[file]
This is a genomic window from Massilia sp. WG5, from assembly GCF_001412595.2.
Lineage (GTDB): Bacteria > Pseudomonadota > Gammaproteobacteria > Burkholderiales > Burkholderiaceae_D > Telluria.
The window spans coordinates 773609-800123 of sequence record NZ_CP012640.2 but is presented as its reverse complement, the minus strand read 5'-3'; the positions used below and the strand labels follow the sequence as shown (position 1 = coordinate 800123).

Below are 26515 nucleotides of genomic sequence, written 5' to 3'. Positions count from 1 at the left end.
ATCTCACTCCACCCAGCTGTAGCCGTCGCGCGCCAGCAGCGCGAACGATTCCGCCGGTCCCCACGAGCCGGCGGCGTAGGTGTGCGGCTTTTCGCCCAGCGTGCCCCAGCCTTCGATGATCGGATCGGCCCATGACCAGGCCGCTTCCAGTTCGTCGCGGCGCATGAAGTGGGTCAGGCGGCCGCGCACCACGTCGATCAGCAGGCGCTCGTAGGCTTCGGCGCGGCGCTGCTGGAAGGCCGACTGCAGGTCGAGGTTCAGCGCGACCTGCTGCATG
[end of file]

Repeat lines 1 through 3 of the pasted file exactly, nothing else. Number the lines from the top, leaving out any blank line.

This is a genomic window from Massilia sp. WG5, from assembly GCF_001412595.2.
Lineage (GTDB): Bacteria > Pseudomonadota > Gammaproteobacteria > Burkholderiales > Burkholderiaceae_D > Telluria.
The window spans coordinates 773609-800123 of sequence record NZ_CP012640.2 but is presented as its reverse complement, the minus strand read 5'-3'; the positions used below and the strand labels follow the sequence as shown (position 1 = coordinate 800123).